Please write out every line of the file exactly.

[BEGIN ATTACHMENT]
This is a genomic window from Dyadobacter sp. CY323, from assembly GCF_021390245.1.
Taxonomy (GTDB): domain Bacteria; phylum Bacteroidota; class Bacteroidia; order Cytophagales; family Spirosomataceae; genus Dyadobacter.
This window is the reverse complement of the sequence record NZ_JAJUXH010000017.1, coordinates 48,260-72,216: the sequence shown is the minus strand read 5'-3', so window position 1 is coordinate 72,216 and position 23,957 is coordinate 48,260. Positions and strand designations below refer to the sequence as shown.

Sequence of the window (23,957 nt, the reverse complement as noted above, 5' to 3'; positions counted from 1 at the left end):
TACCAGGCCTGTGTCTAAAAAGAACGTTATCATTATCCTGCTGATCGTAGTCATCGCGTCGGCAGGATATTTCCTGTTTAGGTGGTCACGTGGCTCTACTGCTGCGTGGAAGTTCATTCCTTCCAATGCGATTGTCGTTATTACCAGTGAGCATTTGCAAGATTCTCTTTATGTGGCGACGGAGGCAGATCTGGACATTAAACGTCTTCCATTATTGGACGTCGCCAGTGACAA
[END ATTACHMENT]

This is a genomic window from Dyadobacter sp. CY323, from assembly GCF_021390245.1.
Taxonomy (GTDB): domain Bacteria; phylum Bacteroidota; class Bacteroidia; order Cytophagales; family Spirosomataceae; genus Dyadobacter.
This window is the reverse complement of the sequence record NZ_JAJUXH010000017.1, coordinates 48,260-72,216: the sequence shown is the minus strand read 5'-3', so window position 1 is coordinate 72,216 and position 23,957 is coordinate 48,260. Positions and strand designations below refer to the sequence as shown.

Sequence of the window (23,957 nt, the reverse complement as noted above, 5' to 3'; positions counted from 1 at the left end):
TACCAGGCCTGTGTCTAAAAAGAACGTTATCATTATCCTGCTGATCGTAGTCATCGCGTCGGCAGGATATTTCCTGTTTAGGTGGTCACGTGGCTCTACTGCTGCGTGGAAGTTCATTCCTTCCAATGCGATTGTCGTTATTACCAGTGAGCATTTGCAAGATTCTCTTTATGTGGCGACGGAGGCAGATCTGGACATTAAACGTCTTCCATTATTGGACGTCGCCAGTGACAA